We are extremely proud of what we will present on this album. It has been quite a journey already for the two of us, but this where it really begins. We have created something that is bigger than its individual parts. Now we are excited to see what the world make out of our creation!”
All things good, Ivar & Einar
SKUGGSJÁ’s official line-up is: Ivar Bjørnson (ENSLAVED): vocals, guitars, bass, keyboards Einar Selvik (WARDRUNA): vocals, taglharpa, Kravik-lyre, goat-horn, birch-bark lure, bone-flute, percussion, electronics
The album will also feature contributions from the following musicians: Grutle Kjellson (ENSLAVED): vocals Lindy-Fay Hella (WARDRUNA): vocals Eilif Gundersen: birch bark lure Olav L. Mjelva: Harding fiddle Cato Bekkevold (ENSLAVED): drums
Posted in Reviews on April 23rd, 2015 by JJ Koczan
I’ll admit to being somewhat late in reviewing In Times, the 13th full-length and fourth through Nuclear Blast from Norwegian progressive black metallers Enslaved, but I ultimately don’t think that’s a bad thing. The album was released in March, following about two and a half years after 2012’s Riitiir (review here), and while it is immediately identifiable as Enslaved, it marks a couple of turns that become more apparent on repeat listens. For one, it is a stripping down of some of the grandiosity of Riitiir, the preceding 2010 outing, Axioma Ethica Odini (review here), and 2008’s Vertebrae. Comprised of six songs totaling a three-sided-LP’s 54 minutes, In Times is still plenty substantial, but clocks in a full 14 minutes shorter than its predecessor, and its songwriting feels less centered on the big-chorus methodology of songs like “Thoughts Like Hammers” or the stunning “Roots of the Mountain” from that offering. The tradeoff? In Times is tighter, more efficient, and carries forward the progression of the Bergen five-piece’s sound that has been ongoing since they made their debut with the Hordanes Land EP in 1993. It is a rare band who continues to offer something new each time out beyond three or four records, let alone 13, but while In Times pares down certain elements of Enslaved‘s sound, it’s also their most progressive outing to date, songs like “Nauthir Bleeding” and the 10-minute title-track directly marrying the extreme metal roots of their early work with the boldness of melody and expansive craftsmanship that has evolved in their sound over the last 14 or 15 years, going back to when 2000’s Mardraum: Beyond the Within and 2001’s Monumension set the genre-defying course they’d continue to follow throughout 2003’s Below the Lightsand the two subsequent landmarks, 2004’s Isa and 2006’s Ruun. And much to the credit of In Times, it’s not a case of black metal and melodic prog fighting it out in the band’s sound. Opener “Thurisaz Dreaming” — after a lull-you-into-a-false-sense-of-security couple of quiet seconds — explodes into ripping extremity, bassist/vocalist Grutle Kjellson‘s phlegmy rasp at the fore, but it’s not long before the gallop takes a turn and keyboardist Herbrand Larsen emerges with the clean vocals that have become a defining signature in Enslaved‘s approach.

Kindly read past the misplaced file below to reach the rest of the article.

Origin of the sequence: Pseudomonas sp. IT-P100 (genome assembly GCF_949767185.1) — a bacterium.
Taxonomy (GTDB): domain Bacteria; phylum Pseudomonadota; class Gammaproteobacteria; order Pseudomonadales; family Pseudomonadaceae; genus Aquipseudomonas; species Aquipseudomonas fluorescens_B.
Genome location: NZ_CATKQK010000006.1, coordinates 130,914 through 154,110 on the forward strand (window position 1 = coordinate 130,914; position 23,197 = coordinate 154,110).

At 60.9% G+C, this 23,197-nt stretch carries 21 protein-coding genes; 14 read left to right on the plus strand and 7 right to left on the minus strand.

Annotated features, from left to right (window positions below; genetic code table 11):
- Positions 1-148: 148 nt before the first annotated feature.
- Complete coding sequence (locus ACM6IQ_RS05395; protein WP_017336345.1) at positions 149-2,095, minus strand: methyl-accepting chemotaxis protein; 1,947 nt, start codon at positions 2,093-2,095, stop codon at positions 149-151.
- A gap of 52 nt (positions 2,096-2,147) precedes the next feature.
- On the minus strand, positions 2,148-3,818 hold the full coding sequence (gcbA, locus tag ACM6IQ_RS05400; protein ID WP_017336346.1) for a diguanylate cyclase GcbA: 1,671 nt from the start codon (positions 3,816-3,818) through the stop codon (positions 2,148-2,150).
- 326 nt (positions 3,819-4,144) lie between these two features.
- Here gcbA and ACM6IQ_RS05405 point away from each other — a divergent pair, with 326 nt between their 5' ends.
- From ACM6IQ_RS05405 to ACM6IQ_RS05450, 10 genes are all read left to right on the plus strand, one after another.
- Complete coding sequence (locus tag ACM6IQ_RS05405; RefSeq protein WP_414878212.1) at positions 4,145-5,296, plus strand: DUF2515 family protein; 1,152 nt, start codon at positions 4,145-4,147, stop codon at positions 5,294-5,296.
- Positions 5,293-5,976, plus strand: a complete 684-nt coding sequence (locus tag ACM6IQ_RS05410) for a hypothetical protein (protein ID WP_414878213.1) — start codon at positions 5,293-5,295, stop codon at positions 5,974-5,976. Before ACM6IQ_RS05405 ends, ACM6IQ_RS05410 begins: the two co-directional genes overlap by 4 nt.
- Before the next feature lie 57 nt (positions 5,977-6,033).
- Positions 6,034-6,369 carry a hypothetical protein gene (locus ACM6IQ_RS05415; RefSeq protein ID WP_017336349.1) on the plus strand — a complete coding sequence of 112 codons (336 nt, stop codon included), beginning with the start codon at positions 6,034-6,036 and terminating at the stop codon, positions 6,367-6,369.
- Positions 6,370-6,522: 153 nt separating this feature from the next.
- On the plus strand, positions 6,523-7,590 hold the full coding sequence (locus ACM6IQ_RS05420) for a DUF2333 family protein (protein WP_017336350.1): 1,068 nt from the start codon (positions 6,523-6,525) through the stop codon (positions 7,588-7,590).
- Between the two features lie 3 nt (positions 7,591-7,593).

The key? It works. It flows. I’ve said on multiple occasions before that Larsen‘s growth as a vocalist is among the pivotal elements — if not the pivotal element — in Enslaved‘s progression since he joined the band in 2004. That’s not to take anything away from the songwriting of the group as a whole, Kjellson, Larsen, guitarists Ivar Bjørnson and Arve “Ice Dale” Isdal, and drummer Cato Bekkevold, but in hindsight, Larsen‘s first parts offsetting Kjellson‘s raw-throated cackle and Bjørnson‘s periodic roars seem tentative compared to the confident mastery he shows throughout In Times, not just a backing presence, but a leader in the band, if one situated at the rear of the stage. He leads off second cut “Building with Fire,” nails the later chorus hook of the title-track as a defining moment of the album — Bekkevold‘s precision kick work and the tightness of the five of them in general certainly don’t hurt there, either — and there’s no sense of conflict between his and Kjellson‘s vocals. Each serves a purpose in the song and both make the other seem stronger. “Building with Fire” is one of several particularly triumphant moments throughout In Times, Isdal‘s solo as they push toward the midsection a reminder of just how many weapons they have in their arsenal, but one of the key aspects of the record is that it’s best taken as a whole, rather than as individual pieces. One doesn’t necessarily have to hear it front to back to appreciate the dynamic, but more than most of their other output, it feels geared toward an LP flow, and accordingly is tighter in its expressiveness in a way that meshes well with the crisp production. To look at the tracklist, with all but “In Times” itself hovering between eight and nine minutes long, one might expect a sort of staid process, the band pushing through routine execution of an established sound, but the truth is more complex and even within and between the first and second halves there are palpable differences in structure, “One Thousand Years of Rain” once again pushing the more blackened core forward while keeping a melodic underpinning in the keys and guitar of its verse and the vocals topping its chorus and post-midsection slowdown, a Viking-style chant arriving before the pickup of the song’s finale.